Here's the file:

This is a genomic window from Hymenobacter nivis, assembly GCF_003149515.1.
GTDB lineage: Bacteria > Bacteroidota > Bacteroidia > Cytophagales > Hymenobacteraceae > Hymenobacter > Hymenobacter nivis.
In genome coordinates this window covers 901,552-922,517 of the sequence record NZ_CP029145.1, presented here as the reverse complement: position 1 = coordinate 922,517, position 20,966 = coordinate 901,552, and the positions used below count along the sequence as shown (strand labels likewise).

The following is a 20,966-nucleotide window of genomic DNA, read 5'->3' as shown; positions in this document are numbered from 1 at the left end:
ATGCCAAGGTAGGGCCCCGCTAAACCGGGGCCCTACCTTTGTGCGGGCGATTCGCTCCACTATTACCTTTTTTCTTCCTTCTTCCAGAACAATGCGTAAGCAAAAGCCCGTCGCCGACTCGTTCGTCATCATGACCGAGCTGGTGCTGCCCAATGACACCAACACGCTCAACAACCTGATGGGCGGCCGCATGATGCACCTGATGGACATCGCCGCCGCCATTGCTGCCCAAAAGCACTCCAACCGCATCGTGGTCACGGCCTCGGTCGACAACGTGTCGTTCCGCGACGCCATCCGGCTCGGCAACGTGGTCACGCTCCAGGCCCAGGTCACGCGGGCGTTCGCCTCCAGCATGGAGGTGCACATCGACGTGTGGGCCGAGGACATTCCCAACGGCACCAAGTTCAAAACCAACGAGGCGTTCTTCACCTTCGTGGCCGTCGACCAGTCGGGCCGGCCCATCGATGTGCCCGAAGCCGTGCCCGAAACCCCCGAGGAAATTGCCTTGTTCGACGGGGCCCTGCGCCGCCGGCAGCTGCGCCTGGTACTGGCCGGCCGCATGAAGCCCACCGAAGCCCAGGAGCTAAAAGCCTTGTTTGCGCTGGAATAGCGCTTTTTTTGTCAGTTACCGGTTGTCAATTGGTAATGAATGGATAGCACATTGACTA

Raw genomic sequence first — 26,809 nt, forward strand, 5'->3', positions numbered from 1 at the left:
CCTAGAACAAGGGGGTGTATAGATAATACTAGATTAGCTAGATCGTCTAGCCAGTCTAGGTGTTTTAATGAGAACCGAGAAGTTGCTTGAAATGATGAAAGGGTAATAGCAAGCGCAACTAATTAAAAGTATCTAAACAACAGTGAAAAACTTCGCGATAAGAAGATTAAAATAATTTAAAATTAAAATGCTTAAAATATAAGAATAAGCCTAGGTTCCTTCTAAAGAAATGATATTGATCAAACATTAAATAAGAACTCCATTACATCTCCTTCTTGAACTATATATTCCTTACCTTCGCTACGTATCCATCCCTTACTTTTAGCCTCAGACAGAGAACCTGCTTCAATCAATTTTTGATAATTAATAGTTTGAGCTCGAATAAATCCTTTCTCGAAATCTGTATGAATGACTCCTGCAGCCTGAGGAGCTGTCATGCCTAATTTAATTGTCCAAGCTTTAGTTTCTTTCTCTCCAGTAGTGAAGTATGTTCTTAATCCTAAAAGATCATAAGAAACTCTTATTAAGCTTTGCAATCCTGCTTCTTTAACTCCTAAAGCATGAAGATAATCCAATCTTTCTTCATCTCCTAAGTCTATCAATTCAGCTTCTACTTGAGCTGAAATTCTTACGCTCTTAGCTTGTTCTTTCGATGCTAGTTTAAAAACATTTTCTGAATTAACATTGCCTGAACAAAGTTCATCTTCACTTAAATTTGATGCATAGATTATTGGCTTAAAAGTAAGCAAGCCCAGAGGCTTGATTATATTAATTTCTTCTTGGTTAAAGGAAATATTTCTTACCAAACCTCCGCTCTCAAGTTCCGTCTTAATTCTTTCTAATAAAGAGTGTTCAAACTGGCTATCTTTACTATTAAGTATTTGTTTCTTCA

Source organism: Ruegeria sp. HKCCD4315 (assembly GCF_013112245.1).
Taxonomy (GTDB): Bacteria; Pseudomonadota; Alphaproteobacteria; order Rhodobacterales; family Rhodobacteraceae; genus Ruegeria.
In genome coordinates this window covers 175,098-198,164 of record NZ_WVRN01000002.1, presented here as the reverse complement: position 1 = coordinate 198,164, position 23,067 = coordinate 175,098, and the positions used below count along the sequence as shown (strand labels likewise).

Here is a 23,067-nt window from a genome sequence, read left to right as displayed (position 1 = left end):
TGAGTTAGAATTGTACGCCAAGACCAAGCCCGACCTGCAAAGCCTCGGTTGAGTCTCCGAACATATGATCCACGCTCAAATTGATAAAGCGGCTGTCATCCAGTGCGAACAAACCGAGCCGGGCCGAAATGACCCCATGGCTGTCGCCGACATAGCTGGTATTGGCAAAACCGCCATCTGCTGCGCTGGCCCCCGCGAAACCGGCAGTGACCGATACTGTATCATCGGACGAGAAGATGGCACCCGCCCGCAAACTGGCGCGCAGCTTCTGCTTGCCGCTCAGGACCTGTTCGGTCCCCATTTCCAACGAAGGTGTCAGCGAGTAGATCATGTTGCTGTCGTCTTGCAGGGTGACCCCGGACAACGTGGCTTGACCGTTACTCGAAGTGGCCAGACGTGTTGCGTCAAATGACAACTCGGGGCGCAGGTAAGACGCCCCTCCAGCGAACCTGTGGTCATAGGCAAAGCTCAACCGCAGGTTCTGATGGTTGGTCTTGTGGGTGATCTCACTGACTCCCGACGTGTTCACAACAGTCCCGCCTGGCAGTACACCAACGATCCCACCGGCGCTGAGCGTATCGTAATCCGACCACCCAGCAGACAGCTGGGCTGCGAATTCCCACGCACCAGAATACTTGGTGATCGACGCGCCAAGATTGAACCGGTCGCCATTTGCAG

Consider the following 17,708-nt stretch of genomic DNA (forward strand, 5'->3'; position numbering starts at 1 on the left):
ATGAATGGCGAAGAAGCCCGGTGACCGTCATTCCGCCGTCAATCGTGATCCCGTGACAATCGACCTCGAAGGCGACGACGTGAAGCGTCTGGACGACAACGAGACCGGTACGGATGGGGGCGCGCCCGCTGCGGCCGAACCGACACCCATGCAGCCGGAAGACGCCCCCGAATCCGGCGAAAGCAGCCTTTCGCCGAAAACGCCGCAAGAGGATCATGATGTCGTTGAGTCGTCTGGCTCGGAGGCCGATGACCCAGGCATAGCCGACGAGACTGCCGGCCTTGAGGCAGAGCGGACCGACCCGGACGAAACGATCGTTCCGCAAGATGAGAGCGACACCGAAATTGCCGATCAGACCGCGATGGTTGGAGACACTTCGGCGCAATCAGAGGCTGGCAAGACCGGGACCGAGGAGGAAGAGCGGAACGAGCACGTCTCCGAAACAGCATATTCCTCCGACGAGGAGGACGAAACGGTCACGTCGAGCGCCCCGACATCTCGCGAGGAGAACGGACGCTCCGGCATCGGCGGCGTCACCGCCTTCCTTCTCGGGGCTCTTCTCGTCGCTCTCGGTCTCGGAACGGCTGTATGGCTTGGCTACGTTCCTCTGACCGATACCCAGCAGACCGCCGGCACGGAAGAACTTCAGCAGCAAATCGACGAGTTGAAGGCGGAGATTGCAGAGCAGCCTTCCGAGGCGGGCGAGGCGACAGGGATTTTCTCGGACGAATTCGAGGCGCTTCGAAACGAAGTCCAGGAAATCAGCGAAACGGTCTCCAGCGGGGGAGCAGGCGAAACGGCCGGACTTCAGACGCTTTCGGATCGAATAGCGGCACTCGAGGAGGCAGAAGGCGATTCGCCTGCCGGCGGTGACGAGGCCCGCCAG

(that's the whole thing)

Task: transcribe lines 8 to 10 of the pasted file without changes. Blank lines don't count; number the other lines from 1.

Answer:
Source organism: Ruegeria sp. HKCCD4315 (assembly GCF_013112245.1).
Taxonomy (GTDB): Bacteria; Pseudomonadota; Alphaproteobacteria; order Rhodobacterales; family Rhodobacteraceae; genus Ruegeria.
In genome coordinates this window covers 175,098-198,164 of record NZ_WVRN01000002.1, presented here as the reverse complement: position 1 = coordinate 198,164, position 23,067 = coordinate 175,098, and the positions used below count along the sequence as shown (strand labels likewise).